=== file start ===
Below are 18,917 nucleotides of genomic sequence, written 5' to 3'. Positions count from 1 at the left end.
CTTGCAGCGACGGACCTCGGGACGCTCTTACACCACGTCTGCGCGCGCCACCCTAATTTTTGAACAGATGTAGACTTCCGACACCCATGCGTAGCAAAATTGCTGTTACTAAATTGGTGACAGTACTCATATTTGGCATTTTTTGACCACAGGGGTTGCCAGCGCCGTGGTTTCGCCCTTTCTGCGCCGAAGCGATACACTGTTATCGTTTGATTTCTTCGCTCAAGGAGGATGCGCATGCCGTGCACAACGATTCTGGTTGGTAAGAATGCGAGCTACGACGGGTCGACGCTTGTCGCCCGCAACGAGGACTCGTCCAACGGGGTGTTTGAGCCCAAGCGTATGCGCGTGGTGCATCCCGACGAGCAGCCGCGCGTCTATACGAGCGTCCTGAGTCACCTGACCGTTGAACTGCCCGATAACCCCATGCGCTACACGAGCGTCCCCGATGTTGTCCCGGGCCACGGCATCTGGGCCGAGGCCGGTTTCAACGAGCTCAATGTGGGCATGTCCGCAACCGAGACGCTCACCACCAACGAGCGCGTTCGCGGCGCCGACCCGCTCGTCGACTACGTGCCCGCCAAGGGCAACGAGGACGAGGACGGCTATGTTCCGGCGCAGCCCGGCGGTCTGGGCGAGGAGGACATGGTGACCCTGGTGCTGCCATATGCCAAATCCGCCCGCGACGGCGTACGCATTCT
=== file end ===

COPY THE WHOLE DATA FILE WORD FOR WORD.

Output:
Below are 18,917 nucleotides of genomic sequence, written 5' to 3'. Positions count from 1 at the left end.
CTTGCAGCGACGGACCTCGGGACGCTCTTACACCACGTCTGCGCGCGCCACCCTAATTTTTGAACAGATGTAGACTTCCGACACCCATGCGTAGCAAAATTGCTGTTACTAAATTGGTGACAGTACTCATATTTGGCATTTTTTGACCACAGGGGTTGCCAGCGCCGTGGTTTCGCCCTTTCTGCGCCGAAGCGATACACTGTTATCGTTTGATTTCTTCGCTCAAGGAGGATGCGCATGCCGTGCACAACGATTCTGGTTGGTAAGAATGCGAGCTACGACGGGTCGACGCTTGTCGCCCGCAACGAGGACTCGTCCAACGGGGTGTTTGAGCCCAAGCGTATGCGCGTGGTGCATCCCGACGAGCAGCCGCGCGTCTATACGAGCGTCCTGAGTCACCTGACCGTTGAACTGCCCGATAACCCCATGCGCTACACGAGCGTCCCCGATGTTGTCCCGGGCCACGGCATCTGGGCCGAGGCCGGTTTCAACGAGCTCAATGTGGGCATGTCCGCAACCGAGACGCTCACCACCAACGAGCGCGTTCGCGGCGCCGACCCGCTCGTCGACTACGTGCCCGCCAAGGGCAACGAGGACGAGGACGGCTATGTTCCGGCGCAGCCCGGCGGTCTGGGCGAGGAGGACATGGTGACCCTGGTGCTGCCATATGCCAAATCCGCCCGCGACGGCGTACGCATTCT